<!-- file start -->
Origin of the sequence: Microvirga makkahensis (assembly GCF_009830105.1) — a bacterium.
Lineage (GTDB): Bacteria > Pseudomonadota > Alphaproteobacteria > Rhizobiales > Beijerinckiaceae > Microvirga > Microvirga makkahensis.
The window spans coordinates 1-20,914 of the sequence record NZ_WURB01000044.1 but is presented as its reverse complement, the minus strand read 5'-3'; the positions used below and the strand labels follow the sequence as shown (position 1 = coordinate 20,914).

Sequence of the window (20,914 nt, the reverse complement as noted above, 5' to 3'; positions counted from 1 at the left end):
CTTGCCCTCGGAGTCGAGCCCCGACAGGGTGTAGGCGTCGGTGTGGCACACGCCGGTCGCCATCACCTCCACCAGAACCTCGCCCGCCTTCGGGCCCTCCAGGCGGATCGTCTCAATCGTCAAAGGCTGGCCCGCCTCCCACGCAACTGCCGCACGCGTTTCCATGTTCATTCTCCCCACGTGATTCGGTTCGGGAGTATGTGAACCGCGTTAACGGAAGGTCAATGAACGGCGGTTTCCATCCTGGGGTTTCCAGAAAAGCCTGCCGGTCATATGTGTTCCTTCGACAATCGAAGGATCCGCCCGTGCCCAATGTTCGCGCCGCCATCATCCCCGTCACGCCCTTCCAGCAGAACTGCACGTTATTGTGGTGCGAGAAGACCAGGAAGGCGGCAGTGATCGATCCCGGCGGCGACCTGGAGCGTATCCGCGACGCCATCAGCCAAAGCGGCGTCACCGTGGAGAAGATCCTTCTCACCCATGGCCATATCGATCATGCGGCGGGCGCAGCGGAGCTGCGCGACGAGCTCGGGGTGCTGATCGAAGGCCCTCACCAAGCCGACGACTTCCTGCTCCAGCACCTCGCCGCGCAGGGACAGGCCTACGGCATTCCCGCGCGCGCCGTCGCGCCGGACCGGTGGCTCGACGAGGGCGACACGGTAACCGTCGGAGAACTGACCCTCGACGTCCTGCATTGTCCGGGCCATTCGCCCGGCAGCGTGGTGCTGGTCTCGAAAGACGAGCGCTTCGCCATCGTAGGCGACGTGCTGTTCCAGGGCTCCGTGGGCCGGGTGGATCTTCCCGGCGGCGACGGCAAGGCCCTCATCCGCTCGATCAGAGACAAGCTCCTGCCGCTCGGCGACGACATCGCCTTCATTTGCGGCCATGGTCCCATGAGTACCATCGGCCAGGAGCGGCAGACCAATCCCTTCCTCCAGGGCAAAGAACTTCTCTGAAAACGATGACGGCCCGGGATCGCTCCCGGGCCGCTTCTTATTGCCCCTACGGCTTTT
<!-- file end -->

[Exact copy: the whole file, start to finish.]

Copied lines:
Origin of the sequence: Microvirga makkahensis (assembly GCF_009830105.1) — a bacterium.
Lineage (GTDB): Bacteria > Pseudomonadota > Alphaproteobacteria > Rhizobiales > Beijerinckiaceae > Microvirga > Microvirga makkahensis.
The window spans coordinates 1-20,914 of the sequence record NZ_WURB01000044.1 but is presented as its reverse complement, the minus strand read 5'-3'; the positions used below and the strand labels follow the sequence as shown (position 1 = coordinate 20,914).

Sequence of the window (20,914 nt, the reverse complement as noted above, 5' to 3'; positions counted from 1 at the left end):
CTTGCCCTCGGAGTCGAGCCCCGACAGGGTGTAGGCGTCGGTGTGGCACACGCCGGTCGCCATCACCTCCACCAGAACCTCGCCCGCCTTCGGGCCCTCCAGGCGGATCGTCTCAATCGTCAAAGGCTGGCCCGCCTCCCACGCAACTGCCGCACGCGTTTCCATGTTCATTCTCCCCACGTGATTCGGTTCGGGAGTATGTGAACCGCGTTAACGGAAGGTCAATGAACGGCGGTTTCCATCCTGGGGTTTCCAGAAAAGCCTGCCGGTCATATGTGTTCCTTCGACAATCGAAGGATCCGCCCGTGCCCAATGTTCGCGCCGCCATCATCCCCGTCACGCCCTTCCAGCAGAACTGCACGTTATTGTGGTGCGAGAAGACCAGGAAGGCGGCAGTGATCGATCCCGGCGGCGACCTGGAGCGTATCCGCGACGCCATCAGCCAAAGCGGCGTCACCGTGGAGAAGATCCTTCTCACCCATGGCCATATCGATCATGCGGCGGGCGCAGCGGAGCTGCGCGACGAGCTCGGGGTGCTGATCGAAGGCCCTCACCAAGCCGACGACTTCCTGCTCCAGCACCTCGCCGCGCAGGGACAGGCCTACGGCATTCCCGCGCGCGCCGTCGCGCCGGACCGGTGGCTCGACGAGGGCGACACGGTAACCGTCGGAGAACTGACCCTCGACGTCCTGCATTGTCCGGGCCATTCGCCCGGCAGCGTGGTGCTGGTCTCGAAAGACGAGCGCTTCGCCATCGTAGGCGACGTGCTGTTCCAGGGCTCCGTGGGCCGGGTGGATCTTCCCGGCGGCGACGGCAAGGCCCTCATCCGCTCGATCAGAGACAAGCTCCTGCCGCTCGGCGACGACATCGCCTTCATTTGCGGCCATGGTCCCATGAGTACCATCGGCCAGGAGCGGCAGACCAATCCCTTCCTCCAGGGCAAAGAACTTCTCTGAAAACGATGACGGCCCGGGATCGCTCCCGGGCCGCTTCTTATTGCCCCTACGGCTTTT